The previous post dealt with auspiciososo/auspicious, an adjective based on the Latin noun auspex, with stem auspic-, that meant, in the words of Lewis and Short’s A Latin Dictionary, ‘ a bird inspector, bird-seer, i. e. one who observes the flight, singing, or feeding of birds, and foretells future events therefrom; an augur, soothsayer, diviner.’ The corresponding abstract noun for the process was auspicium ‘divination by observing the flight of birds, augury from birds,’ which Spanish has taken over as auspicio, and for which the Diccionario de la Real Academia Española gives three definitions:

1. m. agüero.

2. m. Protección, favor.

3. m. pl. Señales prósperas o adversas que en el comienzo de una actividad parecen presagiar su resultado.

The matching English form is auspice, a singular that I don’t ever recall seeing. The 1913 Webster’s Revised Unabridged Dictionary gave this first definition of the word: ‘A divining or taking of omens by observing birds; an omen as to an undertaking, drawn from birds; an augury; an omen or sign in general; an indication as to the future.’ The second definition, which has become the most common one, was: ‘Protection; patronage and care; guidance.’ The dictionary went on to note that “In this sense the word is generally plural, auspices; as, under the auspices of the king.” Similarly, Spanish can also use the plural, but whereas the English preposition is always under, an Internet search turns up Spanish examples of con los auspicios de and bajo los auspicios de. It’s not clear to me whether the use of bajo is due to influence from English. It is clear to me that anyone who observes flights of birds from below may need protection from what falls from above.

© 2012 Steven Schwartzman


8 Comments (+add yours?)

  1. ceciliag
    Oct 09, 2012 @ 08:47:49

    So auspicious (one of my favourite words) would be derived from the stem auspic as well? so it has to do with birds, their arrival maybe, after the winter? Am I on the right track? c


  2. shoreacres
    Oct 11, 2012 @ 21:12:51

    How ironic that a youtube video titled “Auspice” was showed-cased under the auspices of the Guggenheim. They say this is among “the most unique, innovative, groundbreaking video work being created and distributed online during the past two years.”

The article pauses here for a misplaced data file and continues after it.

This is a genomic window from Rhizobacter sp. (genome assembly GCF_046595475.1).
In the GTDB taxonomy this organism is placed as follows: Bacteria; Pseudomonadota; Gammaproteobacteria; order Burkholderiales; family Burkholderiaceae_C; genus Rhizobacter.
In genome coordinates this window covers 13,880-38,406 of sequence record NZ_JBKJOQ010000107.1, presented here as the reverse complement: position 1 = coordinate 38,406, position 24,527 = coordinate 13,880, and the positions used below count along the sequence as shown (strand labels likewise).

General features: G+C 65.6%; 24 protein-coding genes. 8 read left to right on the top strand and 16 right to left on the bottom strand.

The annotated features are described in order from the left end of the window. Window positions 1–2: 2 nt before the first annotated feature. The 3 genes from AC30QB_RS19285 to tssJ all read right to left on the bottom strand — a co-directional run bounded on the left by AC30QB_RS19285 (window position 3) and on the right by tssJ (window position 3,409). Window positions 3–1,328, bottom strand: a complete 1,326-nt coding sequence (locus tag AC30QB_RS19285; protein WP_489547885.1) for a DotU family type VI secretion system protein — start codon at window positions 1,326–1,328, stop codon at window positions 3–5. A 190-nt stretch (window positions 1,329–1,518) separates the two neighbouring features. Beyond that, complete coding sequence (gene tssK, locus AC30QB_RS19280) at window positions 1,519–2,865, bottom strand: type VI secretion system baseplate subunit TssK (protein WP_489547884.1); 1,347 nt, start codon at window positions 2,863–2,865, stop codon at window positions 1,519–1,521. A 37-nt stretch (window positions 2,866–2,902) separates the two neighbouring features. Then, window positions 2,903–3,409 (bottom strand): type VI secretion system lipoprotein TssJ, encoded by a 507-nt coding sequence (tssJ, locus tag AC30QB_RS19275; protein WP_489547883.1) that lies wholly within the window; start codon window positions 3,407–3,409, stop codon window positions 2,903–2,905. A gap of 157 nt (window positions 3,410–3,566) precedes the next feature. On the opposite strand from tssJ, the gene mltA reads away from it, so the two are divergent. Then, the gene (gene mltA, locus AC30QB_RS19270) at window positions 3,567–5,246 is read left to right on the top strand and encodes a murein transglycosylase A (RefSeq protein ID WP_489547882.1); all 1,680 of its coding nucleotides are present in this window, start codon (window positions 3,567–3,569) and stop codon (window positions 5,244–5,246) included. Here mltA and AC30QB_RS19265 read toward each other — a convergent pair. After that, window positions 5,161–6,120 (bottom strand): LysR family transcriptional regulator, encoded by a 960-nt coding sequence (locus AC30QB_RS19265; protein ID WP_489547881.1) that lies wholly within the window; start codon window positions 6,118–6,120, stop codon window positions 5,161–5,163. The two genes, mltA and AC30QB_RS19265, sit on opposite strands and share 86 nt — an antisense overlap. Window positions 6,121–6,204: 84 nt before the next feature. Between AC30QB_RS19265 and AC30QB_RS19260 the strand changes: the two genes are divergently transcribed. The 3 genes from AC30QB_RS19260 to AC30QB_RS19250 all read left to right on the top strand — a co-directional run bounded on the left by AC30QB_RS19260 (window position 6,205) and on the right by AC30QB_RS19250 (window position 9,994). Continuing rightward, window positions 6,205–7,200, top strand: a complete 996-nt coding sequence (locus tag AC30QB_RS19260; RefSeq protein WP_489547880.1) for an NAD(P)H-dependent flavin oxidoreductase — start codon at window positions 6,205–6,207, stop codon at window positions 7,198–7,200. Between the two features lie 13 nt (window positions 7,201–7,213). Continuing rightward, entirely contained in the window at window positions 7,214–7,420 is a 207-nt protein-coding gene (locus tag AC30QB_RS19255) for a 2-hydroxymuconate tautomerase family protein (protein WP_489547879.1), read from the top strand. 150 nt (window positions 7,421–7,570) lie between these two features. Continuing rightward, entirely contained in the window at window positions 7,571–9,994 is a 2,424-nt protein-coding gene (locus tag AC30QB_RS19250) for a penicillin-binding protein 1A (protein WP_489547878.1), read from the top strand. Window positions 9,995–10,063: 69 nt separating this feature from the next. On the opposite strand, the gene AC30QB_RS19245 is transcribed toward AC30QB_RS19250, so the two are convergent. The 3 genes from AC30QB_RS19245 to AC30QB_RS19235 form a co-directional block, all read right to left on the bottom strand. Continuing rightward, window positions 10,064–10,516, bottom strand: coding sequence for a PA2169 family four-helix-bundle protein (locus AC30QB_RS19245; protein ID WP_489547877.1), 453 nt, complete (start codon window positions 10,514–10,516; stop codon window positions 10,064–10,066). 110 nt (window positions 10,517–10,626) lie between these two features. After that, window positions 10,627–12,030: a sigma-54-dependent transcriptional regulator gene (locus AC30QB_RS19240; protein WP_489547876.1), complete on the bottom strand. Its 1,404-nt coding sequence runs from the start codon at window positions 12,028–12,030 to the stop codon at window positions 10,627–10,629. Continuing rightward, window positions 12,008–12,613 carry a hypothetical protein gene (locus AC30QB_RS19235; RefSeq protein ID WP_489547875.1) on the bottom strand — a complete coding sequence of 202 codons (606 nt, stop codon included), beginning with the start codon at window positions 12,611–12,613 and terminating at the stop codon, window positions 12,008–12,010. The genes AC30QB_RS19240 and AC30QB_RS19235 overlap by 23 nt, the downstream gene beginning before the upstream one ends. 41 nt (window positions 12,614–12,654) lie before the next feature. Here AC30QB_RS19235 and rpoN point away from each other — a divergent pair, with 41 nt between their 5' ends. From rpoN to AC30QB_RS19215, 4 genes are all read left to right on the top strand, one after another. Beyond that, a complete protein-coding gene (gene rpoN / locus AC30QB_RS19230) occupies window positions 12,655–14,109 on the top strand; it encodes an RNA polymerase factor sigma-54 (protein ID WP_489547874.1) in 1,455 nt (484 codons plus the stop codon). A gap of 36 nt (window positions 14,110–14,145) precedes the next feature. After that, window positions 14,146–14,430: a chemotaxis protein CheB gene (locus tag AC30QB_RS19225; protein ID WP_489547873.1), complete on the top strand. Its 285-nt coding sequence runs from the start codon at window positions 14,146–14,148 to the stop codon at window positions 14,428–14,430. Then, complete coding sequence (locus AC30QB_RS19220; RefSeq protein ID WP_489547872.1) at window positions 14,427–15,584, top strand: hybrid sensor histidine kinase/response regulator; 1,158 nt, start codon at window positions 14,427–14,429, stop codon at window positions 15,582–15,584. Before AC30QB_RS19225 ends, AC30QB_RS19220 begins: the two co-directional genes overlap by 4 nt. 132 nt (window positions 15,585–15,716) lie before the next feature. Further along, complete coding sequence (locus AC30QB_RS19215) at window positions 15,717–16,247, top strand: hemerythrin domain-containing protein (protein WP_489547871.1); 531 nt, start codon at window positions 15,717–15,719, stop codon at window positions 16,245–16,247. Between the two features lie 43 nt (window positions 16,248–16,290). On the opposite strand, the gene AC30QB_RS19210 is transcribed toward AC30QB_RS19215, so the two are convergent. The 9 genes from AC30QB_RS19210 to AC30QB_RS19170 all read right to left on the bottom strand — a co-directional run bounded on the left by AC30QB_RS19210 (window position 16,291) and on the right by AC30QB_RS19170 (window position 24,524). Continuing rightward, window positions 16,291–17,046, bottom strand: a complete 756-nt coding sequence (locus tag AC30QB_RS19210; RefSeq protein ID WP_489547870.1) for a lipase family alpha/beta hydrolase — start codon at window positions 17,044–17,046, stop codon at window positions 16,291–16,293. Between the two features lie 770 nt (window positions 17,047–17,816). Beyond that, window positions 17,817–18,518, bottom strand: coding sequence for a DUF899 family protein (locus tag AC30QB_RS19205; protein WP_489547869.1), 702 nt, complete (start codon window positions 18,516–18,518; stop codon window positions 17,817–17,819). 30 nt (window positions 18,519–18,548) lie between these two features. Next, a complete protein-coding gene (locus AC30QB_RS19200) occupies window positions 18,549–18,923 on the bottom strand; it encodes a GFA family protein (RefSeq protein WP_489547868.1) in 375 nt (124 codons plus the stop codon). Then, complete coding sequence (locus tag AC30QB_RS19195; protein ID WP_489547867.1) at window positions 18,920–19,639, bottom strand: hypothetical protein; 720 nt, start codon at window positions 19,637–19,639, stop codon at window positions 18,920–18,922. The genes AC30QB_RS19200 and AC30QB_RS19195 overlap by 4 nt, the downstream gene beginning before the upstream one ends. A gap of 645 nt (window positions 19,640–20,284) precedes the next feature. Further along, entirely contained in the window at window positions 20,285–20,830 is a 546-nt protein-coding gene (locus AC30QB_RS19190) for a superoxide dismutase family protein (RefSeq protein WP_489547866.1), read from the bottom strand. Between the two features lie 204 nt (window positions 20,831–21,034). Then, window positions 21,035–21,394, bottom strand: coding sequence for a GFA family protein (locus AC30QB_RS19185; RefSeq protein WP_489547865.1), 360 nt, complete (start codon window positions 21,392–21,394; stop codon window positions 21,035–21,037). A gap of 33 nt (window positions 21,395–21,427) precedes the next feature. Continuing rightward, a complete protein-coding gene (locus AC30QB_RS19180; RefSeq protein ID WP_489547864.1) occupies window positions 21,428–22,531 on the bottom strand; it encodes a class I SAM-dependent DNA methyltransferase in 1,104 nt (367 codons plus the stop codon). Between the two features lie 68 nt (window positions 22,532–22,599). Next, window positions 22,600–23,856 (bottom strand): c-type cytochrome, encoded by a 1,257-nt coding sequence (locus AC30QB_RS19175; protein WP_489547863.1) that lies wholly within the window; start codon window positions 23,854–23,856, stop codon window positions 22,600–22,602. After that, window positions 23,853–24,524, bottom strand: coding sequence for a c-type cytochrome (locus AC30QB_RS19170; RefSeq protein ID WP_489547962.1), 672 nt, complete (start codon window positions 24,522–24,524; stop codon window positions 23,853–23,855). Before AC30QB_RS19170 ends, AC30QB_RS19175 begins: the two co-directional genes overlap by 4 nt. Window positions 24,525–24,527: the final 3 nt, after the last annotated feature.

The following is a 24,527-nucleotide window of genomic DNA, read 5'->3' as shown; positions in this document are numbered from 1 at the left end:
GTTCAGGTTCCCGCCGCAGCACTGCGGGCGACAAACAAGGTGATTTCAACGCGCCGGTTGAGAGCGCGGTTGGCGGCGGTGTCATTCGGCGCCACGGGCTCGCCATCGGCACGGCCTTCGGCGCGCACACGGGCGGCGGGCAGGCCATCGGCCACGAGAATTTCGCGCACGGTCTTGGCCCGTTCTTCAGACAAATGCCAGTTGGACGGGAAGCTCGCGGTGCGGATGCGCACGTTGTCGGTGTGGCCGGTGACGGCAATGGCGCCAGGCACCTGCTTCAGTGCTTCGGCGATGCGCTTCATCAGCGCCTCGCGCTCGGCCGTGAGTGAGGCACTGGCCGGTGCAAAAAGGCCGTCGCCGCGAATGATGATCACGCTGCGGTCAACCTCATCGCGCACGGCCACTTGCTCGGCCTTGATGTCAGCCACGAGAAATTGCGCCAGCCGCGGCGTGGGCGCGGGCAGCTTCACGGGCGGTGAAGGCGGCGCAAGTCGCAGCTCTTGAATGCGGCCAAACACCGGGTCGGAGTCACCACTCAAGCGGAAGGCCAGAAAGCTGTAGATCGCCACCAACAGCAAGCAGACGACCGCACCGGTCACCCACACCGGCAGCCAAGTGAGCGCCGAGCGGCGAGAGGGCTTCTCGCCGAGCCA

Well, at least it’s an example of the singular “auspice”. It’s singular, all right. 😉


  3. shoreacres
    Oct 13, 2012 @ 09:27:03

    Serendipity strikes again. I happened to be scanning the Drudge Report last night when I noticed Matt Drudge has a personal Twitter feed. I was curious and went over to see what he was interested in. As I scanned his tweets, I noticed this one: Into Eurythmics ‘Julia’ … a masterpiece on seasonal changes and loss, and the magic of nature

    I only know the Eurythmics for “Sweet Dreams”. So, I went to look – and discovered this . In the video comments, there was a mention of vocoder technology. When I went to the Wiki entry for vocoder, it was fascinating, and I suspect the technology was put to use in “Auspice”.

    The other interesting thing is that the Eurythmics’ “Julia” was part of a contentious debate over the soundtrack for the 1984 British film, “1984”. None of this answers the question of the videographer’s intent, but it certainly suggests some intriguing avenues for exploration – and makes the video less odd and more interesting.


    • Steve Schwartzman
      Oct 13, 2012 @ 11:34:31

      Happy serendipity, and the fun of the quest when one thing leads to another, and that in turn to another, and so forth. The song “Julia” is new to me: I missed it in 1984. The mention of Big Brother in the album title reminds me of the famous Apple Computer commercial for its new computer that year, the Macintosh. (In late 1985 I bought a used Macintosh 128K, the first model, and have had one Macintosh or another ever since.) Thanks also for the introduction to vocoder technology, which I’ve never heard of. So much to learn….


    • Steve Schwartzman
      Oct 13, 2012 @ 11:37:28

      Oh, and this “Julia” reminds me of the Beatles’ song of the same name on the White Album, written by John Lennon, whose mother had been named Julia.


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©2011–2018 Steven Schwartzman

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